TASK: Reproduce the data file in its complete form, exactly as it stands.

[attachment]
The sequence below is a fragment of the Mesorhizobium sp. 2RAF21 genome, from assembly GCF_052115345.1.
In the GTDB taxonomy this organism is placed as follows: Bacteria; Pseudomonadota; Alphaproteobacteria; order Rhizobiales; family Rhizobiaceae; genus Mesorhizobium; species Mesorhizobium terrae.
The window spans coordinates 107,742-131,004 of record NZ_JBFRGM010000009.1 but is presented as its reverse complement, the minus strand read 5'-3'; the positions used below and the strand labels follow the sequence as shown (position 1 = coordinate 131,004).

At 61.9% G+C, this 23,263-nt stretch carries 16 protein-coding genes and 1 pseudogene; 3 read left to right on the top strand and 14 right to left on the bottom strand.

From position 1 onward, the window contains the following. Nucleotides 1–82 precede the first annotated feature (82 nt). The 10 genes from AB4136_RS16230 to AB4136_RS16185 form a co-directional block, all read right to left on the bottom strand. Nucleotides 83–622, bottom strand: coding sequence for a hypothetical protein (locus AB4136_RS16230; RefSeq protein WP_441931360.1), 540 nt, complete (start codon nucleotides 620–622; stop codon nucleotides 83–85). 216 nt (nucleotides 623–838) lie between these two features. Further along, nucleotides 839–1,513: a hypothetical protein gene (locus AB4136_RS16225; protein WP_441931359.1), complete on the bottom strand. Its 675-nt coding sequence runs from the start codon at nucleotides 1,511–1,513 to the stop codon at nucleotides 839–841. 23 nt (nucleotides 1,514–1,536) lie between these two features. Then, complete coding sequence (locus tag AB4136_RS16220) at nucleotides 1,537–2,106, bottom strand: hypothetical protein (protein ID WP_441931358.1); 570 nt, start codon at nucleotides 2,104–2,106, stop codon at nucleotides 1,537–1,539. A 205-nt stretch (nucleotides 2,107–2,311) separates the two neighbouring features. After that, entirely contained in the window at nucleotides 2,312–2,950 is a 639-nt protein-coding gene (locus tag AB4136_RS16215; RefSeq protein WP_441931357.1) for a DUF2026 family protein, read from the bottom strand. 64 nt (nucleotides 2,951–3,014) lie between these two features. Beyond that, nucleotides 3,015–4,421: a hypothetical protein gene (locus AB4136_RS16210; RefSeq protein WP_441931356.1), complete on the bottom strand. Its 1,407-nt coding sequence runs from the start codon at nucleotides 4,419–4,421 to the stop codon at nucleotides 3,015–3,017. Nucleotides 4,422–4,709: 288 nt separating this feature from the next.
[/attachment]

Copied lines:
The sequence below is a fragment of the Mesorhizobium sp. 2RAF21 genome, from assembly GCF_052115345.1.
In the GTDB taxonomy this organism is placed as follows: Bacteria; Pseudomonadota; Alphaproteobacteria; order Rhizobiales; family Rhizobiaceae; genus Mesorhizobium; species Mesorhizobium terrae.
The window spans coordinates 107,742-131,004 of record NZ_JBFRGM010000009.1 but is presented as its reverse complement, the minus strand read 5'-3'; the positions used below and the strand labels follow the sequence as shown (position 1 = coordinate 131,004).

At 61.9% G+C, this 23,263-nt stretch carries 16 protein-coding genes and 1 pseudogene; 3 read left to right on the top strand and 14 right to left on the bottom strand.

From position 1 onward, the window contains the following. Nucleotides 1–82 precede the first annotated feature (82 nt). The 10 genes from AB4136_RS16230 to AB4136_RS16185 form a co-directional block, all read right to left on the bottom strand. Nucleotides 83–622, bottom strand: coding sequence for a hypothetical protein (locus AB4136_RS16230; RefSeq protein WP_441931360.1), 540 nt, complete (start codon nucleotides 620–622; stop codon nucleotides 83–85). 216 nt (nucleotides 623–838) lie between these two features. Further along, nucleotides 839–1,513: a hypothetical protein gene (locus AB4136_RS16225; protein WP_441931359.1), complete on the bottom strand. Its 675-nt coding sequence runs from the start codon at nucleotides 1,511–1,513 to the stop codon at nucleotides 839–841. 23 nt (nucleotides 1,514–1,536) lie between these two features. Then, complete coding sequence (locus tag AB4136_RS16220) at nucleotides 1,537–2,106, bottom strand: hypothetical protein (protein ID WP_441931358.1); 570 nt, start codon at nucleotides 2,104–2,106, stop codon at nucleotides 1,537–1,539. A 205-nt stretch (nucleotides 2,107–2,311) separates the two neighbouring features. After that, entirely contained in the window at nucleotides 2,312–2,950 is a 639-nt protein-coding gene (locus tag AB4136_RS16215; RefSeq protein WP_441931357.1) for a DUF2026 family protein, read from the bottom strand. 64 nt (nucleotides 2,951–3,014) lie between these two features. Beyond that, nucleotides 3,015–4,421: a hypothetical protein gene (locus AB4136_RS16210; RefSeq protein WP_441931356.1), complete on the bottom strand. Its 1,407-nt coding sequence runs from the start codon at nucleotides 4,419–4,421 to the stop codon at nucleotides 3,015–3,017. Nucleotides 4,422–4,709: 288 nt separating this feature from the next.